• What sort of tools/controls exist to make sure those ceremonies are correct?
    • What's changed, process wide, from prior to this incident, to help make sure future changes are similarly incorporated?
  • Please provide more details about why these certificates were not revoked when originally detected?
    • What sort of policies/expectations existed at that time?
    • What sort of changes have been made to those policies since then?

The idea here is to provide sufficient detail that, if you were reading a report from another CA, you'd be able to understand the issue, understand how it might affect your organization, and have a good idea about best practices that might prevent this. I think this is especially important, given that we've seen a few CAs recently have issues with their manual processes. Going back to cover the past 3-5 years, and we see CAs who completely botched manual ceremonies (e.g. during the SHA-1 exception process), and so we know this is a tough area. There have been a lot of ideas suggested, and some of the CAs have implemented them, so what sort of review of those is being done, what's Microsoft's view on best practice to prevent these, and why didn't the existing controls catch this?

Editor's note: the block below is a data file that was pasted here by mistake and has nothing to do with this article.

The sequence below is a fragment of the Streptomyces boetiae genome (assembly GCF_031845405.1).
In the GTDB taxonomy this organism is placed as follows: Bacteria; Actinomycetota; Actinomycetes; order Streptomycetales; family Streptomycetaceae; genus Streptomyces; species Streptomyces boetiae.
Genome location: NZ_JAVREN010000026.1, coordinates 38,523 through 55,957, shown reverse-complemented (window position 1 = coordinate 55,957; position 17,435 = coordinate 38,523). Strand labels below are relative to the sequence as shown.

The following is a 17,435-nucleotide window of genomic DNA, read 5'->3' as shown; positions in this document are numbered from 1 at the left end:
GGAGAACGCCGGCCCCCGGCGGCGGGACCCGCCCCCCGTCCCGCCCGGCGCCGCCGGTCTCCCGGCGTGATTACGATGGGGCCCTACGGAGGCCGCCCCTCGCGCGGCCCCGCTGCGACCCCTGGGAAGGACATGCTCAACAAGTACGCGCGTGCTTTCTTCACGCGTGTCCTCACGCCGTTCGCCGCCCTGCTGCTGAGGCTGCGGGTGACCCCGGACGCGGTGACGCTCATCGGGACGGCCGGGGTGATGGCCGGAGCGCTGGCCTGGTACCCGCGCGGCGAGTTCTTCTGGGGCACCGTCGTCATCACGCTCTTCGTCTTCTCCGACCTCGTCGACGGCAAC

Thanks!

Flags: needinfo?(jcooper)

Jason: it appears that the original versions of these CA certificates have not been disclosed in CCADB? Please disclose and mark them as revoked [1]. And please be aware that the Mozilla policy requiring disclosure of intermediate certificates within one week of creation now applies to Microsoft as a member of our root program.

[1] https://www.ccadb.org/cas/intermediates#marking-an-intermediate-certificate-as-revoked

Hi Ryan,

I wanted to let you know that I'll be submitting more details shortly and we will also push our intermediates to CT.

Thanks Wayne. CCADB is now updated to include the revoked CAs.

Here is an updated report that I hope better captures the incident and comments/questions

Please let me know if there are further questions

  1. How your CA first became aware of the problem
    On May 14th and June 11th, 2019, the Microsoft PKI Services team created the ten CAs listed below and attached to this bug as an Excel file. The CAs were errantly created without the Client and Server Authentication EKUs as required by Mozilla policy. This was noticed by members of the Microsoft PKI Services team and plans were made to renew these errantly issued CAs. Renewed versions of all ten CAs were created on July 25th, 2019.